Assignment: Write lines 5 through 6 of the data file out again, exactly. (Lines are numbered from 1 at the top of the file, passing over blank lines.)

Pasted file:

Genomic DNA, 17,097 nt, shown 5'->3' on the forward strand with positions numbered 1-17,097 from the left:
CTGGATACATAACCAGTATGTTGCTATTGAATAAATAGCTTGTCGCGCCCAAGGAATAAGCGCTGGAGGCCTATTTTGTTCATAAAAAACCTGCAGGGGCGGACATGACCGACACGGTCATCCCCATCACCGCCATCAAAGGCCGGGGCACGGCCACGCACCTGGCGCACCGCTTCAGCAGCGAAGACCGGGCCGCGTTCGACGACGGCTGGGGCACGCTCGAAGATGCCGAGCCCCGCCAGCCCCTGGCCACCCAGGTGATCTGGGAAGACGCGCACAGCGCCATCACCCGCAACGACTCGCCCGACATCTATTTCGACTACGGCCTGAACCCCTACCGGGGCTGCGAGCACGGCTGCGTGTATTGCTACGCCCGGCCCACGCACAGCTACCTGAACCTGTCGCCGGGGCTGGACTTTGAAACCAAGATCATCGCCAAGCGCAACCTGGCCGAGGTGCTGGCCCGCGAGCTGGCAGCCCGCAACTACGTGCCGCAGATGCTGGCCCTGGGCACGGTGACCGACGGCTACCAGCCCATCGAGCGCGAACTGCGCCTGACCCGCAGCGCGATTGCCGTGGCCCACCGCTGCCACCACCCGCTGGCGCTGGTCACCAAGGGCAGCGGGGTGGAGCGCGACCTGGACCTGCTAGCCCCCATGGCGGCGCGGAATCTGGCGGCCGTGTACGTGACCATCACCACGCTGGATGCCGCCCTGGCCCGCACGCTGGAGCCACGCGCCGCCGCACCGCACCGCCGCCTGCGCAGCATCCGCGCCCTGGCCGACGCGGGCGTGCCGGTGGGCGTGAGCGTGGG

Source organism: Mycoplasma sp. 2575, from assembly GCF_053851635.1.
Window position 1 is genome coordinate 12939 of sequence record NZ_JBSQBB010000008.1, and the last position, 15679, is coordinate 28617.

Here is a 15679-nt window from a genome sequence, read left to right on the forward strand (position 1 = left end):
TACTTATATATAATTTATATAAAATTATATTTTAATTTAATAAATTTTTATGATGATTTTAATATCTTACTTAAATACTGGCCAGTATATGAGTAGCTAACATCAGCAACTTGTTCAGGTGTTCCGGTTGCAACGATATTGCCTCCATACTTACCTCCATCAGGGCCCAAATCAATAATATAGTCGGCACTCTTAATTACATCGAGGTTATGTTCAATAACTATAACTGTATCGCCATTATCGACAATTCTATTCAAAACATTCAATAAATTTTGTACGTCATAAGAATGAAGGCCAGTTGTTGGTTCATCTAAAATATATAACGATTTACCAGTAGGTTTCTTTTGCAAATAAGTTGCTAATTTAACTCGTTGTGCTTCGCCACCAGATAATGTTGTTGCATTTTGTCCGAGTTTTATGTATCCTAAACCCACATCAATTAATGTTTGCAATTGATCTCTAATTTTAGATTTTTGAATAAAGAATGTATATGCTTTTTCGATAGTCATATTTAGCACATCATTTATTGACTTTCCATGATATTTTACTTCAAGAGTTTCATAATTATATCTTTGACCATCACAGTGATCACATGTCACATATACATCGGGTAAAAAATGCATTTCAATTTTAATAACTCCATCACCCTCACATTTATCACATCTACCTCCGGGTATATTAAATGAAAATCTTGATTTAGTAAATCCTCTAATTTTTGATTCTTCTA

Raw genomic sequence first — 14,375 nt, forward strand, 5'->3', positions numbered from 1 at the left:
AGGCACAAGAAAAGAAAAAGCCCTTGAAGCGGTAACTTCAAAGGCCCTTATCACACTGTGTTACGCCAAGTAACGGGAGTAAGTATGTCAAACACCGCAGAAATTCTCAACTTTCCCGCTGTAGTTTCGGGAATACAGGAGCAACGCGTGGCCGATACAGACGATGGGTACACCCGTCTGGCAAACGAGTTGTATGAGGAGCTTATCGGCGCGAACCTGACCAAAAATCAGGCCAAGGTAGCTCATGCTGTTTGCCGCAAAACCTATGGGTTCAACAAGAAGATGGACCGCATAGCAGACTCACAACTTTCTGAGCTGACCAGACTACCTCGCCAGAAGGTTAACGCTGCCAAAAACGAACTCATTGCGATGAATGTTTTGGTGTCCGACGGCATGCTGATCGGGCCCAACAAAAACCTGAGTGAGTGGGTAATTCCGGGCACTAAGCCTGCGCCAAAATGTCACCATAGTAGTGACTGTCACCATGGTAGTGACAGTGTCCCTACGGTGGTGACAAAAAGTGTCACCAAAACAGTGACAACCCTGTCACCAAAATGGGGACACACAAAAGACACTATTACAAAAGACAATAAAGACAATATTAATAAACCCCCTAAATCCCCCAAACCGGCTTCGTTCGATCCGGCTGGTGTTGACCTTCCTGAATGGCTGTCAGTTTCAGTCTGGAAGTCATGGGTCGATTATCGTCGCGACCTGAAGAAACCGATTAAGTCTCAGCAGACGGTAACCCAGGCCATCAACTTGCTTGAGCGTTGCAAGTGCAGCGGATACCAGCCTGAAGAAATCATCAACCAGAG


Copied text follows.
Here is a 15679-nt window from a genome sequence, read left to right on the forward strand (position 1 = left end):
TACTTATATATAATTTATATAAAATTATATTTTAATTTAATAAATTTTTATGATGATTTTAATATCTTACTTAAATACTGGCCAGTATATGAGTAGCTAACATCAGCAACTTGTTCAGGTGTTCCGGTTGCAACGATATTGCCTCCATACTTACCTCCATCAGGGCCCAAATCAATAATATAGTCGGCACTCTTAATTACATCGAGGTTATGTTCAATAACTATAACTGTATCGCCATTATCGACAATTCTATTCAAAACATTCAATAAATTTTGTACGTCATAAGAATGAAGGCCAGTTGTTGGTTCATCTAAAATATATAACGATTTACCAGTAGGTTTCTTTTGCAAATAAGTTGCTAATTTAACTCGTTGTGCTTCGCCACCAGATAATGTTGTTGCATTTTGTCCGAGTTTTATGTATCCTAAACCCACATCAATTAATGTTTGCAATTGATCTCTAATTTTAGATTTTTGAATAAAGAATGTATATGCTTTTTCGATAGTCATATTTAGCACATCATTTATTGACTTTCCATGATATTTTACTTCAAGAGTTTCATAATTATATCTTTGACCATCACAGTGATCACATGTCACATATACATCGGGTAAAAAATGCATTTCAATTTTAATAACTCCATCACCCTCACATTTATCACATCTACCTCCGGGTATATTAAATGAAAATCTTGATTTAGTAAATCCTCTAATTTTTGATTCTTCTA